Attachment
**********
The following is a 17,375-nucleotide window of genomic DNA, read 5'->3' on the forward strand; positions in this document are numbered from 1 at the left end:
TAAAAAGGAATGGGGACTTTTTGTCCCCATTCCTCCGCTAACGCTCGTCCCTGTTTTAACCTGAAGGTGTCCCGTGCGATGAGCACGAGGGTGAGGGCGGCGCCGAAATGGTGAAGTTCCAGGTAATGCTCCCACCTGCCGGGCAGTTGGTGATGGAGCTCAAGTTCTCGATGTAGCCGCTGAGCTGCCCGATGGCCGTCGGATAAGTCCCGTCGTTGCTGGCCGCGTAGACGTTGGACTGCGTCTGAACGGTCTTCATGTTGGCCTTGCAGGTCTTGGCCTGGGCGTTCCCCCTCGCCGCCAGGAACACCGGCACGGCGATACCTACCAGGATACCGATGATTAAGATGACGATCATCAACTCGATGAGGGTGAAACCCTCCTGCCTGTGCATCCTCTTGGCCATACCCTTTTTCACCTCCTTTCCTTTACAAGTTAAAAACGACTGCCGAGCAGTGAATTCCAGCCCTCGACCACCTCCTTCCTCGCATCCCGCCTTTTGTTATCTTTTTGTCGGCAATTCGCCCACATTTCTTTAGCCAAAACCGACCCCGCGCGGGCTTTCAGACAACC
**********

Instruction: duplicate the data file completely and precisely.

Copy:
The following is a 17,375-nucleotide window of genomic DNA, read 5'->3' on the forward strand; positions in this document are numbered from 1 at the left end:
TAAAAAGGAATGGGGACTTTTTGTCCCCATTCCTCCGCTAACGCTCGTCCCTGTTTTAACCTGAAGGTGTCCCGTGCGATGAGCACGAGGGTGAGGGCGGCGCCGAAATGGTGAAGTTCCAGGTAATGCTCCCACCTGCCGGGCAGTTGGTGATGGAGCTCAAGTTCTCGATGTAGCCGCTGAGCTGCCCGATGGCCGTCGGATAAGTCCCGTCGTTGCTGGCCGCGTAGACGTTGGACTGCGTCTGAACGGTCTTCATGTTGGCCTTGCAGGTCTTGGCCTGGGCGTTCCCCCTCGCCGCCAGGAACACCGGCACGGCGATACCTACCAGGATACCGATGATTAAGATGACGATCATCAACTCGATGAGGGTGAAACCCTCCTGCCTGTGCATCCTCTTGGCCATACCCTTTTTCACCTCCTTTCCTTTACAAGTTAAAAACGACTGCCGAGCAGTGAATTCCAGCCCTCGACCACCTCCTTCCTCGCATCCCGCCTTTTGTTATCTTTTTGTCGGCAATTCGCCCACATTTCTTTAGCCAAAACCGACCCCGCGCGGGCTTTCAGACAACC